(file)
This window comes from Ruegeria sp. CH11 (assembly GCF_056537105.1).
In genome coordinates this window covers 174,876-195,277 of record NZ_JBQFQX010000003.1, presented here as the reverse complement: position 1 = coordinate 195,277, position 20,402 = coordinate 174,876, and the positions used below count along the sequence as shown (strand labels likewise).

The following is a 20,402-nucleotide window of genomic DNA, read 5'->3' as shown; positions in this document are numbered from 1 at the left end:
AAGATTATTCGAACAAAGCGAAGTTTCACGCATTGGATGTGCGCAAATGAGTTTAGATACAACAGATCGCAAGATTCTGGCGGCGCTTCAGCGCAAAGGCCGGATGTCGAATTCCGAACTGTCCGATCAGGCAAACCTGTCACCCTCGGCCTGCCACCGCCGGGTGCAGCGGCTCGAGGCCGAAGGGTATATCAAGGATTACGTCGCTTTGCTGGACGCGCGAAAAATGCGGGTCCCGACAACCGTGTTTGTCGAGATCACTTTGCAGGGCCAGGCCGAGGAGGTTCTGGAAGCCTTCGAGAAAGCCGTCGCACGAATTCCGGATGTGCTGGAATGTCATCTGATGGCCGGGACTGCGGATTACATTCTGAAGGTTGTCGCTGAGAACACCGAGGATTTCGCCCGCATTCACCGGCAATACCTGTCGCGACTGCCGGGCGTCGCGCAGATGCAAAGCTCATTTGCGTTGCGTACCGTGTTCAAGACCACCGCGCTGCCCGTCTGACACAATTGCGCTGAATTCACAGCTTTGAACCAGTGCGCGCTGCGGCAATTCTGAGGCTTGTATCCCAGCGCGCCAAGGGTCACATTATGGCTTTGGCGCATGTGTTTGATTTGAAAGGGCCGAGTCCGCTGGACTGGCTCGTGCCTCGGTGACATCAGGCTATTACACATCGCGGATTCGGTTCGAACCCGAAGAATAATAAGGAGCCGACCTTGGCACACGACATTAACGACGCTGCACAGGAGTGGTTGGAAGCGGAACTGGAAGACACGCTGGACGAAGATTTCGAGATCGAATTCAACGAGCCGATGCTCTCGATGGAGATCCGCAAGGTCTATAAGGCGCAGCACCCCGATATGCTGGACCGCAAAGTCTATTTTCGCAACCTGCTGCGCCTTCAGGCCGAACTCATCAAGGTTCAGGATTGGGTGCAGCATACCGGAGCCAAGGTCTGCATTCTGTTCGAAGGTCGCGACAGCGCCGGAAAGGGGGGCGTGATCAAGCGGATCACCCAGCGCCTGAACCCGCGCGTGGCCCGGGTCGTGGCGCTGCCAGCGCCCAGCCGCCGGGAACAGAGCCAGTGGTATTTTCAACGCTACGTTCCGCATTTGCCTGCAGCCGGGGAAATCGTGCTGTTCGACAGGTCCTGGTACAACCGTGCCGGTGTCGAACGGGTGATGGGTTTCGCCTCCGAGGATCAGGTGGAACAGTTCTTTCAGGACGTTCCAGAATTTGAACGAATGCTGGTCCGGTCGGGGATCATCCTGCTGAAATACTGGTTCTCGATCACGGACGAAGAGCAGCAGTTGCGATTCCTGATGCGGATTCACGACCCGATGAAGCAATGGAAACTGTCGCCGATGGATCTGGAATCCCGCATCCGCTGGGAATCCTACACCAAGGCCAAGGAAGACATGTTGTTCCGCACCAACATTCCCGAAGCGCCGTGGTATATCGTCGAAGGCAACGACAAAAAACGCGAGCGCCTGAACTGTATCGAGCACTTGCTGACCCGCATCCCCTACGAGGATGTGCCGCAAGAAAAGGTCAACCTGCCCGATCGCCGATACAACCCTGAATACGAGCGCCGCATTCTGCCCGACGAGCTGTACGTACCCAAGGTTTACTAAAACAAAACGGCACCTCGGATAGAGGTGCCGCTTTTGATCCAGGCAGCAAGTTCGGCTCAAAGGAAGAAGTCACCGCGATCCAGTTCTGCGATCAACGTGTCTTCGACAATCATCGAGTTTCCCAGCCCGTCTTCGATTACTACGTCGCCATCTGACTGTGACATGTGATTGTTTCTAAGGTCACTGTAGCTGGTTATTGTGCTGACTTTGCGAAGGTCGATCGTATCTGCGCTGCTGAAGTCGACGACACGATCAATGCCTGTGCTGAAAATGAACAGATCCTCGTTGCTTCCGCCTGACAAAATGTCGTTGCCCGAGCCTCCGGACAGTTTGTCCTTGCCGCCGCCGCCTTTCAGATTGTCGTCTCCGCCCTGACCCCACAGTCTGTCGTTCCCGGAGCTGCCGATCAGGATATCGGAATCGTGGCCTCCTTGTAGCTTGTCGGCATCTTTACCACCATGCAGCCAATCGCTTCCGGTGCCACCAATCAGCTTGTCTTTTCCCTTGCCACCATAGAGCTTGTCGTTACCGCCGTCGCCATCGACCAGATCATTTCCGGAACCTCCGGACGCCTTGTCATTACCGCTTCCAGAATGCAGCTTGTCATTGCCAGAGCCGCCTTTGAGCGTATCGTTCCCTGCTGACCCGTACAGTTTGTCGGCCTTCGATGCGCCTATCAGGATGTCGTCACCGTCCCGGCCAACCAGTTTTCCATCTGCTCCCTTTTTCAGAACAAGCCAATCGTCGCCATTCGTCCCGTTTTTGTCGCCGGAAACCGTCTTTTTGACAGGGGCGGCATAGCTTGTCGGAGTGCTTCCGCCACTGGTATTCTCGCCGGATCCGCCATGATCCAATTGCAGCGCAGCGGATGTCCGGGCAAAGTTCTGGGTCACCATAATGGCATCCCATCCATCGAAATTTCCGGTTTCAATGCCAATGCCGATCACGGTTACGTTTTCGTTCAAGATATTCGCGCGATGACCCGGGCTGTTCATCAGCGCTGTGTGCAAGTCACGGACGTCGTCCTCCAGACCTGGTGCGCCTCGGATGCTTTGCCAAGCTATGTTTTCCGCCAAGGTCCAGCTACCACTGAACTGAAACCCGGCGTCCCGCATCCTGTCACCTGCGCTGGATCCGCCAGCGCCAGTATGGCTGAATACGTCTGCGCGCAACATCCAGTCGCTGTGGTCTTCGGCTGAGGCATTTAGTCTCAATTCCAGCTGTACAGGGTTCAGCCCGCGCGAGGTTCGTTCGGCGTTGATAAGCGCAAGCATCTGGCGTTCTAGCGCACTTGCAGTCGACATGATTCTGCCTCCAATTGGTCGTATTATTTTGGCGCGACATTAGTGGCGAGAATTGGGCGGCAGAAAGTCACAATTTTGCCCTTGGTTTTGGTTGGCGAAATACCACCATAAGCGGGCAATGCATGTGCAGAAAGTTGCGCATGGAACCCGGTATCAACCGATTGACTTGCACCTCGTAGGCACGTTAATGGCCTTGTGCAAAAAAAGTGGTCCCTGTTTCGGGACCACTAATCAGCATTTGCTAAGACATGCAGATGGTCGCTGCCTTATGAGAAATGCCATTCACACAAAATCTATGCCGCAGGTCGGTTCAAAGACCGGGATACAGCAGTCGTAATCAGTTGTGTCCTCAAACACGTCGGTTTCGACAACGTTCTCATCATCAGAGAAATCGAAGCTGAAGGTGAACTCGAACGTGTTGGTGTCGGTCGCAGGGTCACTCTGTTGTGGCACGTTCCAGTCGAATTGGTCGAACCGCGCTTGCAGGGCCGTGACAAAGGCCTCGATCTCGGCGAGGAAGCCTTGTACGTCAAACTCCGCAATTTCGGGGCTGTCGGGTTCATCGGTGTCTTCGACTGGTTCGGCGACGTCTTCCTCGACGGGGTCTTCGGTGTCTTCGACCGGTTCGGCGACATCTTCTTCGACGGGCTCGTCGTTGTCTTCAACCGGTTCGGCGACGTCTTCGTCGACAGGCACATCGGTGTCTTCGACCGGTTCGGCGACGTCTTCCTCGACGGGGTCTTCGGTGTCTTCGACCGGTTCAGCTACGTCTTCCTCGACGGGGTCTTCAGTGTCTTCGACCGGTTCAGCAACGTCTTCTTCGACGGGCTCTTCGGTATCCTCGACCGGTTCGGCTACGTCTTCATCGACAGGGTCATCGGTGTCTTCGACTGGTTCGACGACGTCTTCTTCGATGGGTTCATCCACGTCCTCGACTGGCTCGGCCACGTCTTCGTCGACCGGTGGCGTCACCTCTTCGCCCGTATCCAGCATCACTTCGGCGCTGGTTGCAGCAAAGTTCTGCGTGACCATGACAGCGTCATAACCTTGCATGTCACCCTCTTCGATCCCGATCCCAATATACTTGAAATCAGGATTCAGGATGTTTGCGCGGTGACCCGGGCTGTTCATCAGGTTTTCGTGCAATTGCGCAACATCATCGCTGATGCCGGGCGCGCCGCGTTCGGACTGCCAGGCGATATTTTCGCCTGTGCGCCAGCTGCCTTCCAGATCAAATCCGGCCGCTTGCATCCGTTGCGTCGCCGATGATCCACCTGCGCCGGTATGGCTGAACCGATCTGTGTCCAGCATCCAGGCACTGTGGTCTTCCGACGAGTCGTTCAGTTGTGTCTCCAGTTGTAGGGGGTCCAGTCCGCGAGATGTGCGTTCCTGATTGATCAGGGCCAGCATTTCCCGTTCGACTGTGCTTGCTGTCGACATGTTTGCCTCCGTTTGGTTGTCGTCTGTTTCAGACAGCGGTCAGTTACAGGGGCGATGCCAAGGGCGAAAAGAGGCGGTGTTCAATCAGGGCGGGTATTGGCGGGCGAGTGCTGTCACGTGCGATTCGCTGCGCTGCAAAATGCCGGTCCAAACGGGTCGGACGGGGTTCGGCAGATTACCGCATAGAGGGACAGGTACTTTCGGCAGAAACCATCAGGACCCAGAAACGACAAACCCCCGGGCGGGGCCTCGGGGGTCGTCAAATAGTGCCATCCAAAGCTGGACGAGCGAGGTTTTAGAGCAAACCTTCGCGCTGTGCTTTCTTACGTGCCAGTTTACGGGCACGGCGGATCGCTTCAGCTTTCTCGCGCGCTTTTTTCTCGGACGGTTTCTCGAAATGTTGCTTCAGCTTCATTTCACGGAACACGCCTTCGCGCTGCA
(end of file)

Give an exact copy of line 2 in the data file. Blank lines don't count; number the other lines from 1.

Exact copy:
In genome coordinates this window covers 174,876-195,277 of record NZ_JBQFQX010000003.1, presented here as the reverse complement: position 1 = coordinate 195,277, position 20,402 = coordinate 174,876, and the positions used below count along the sequence as shown (strand labels likewise).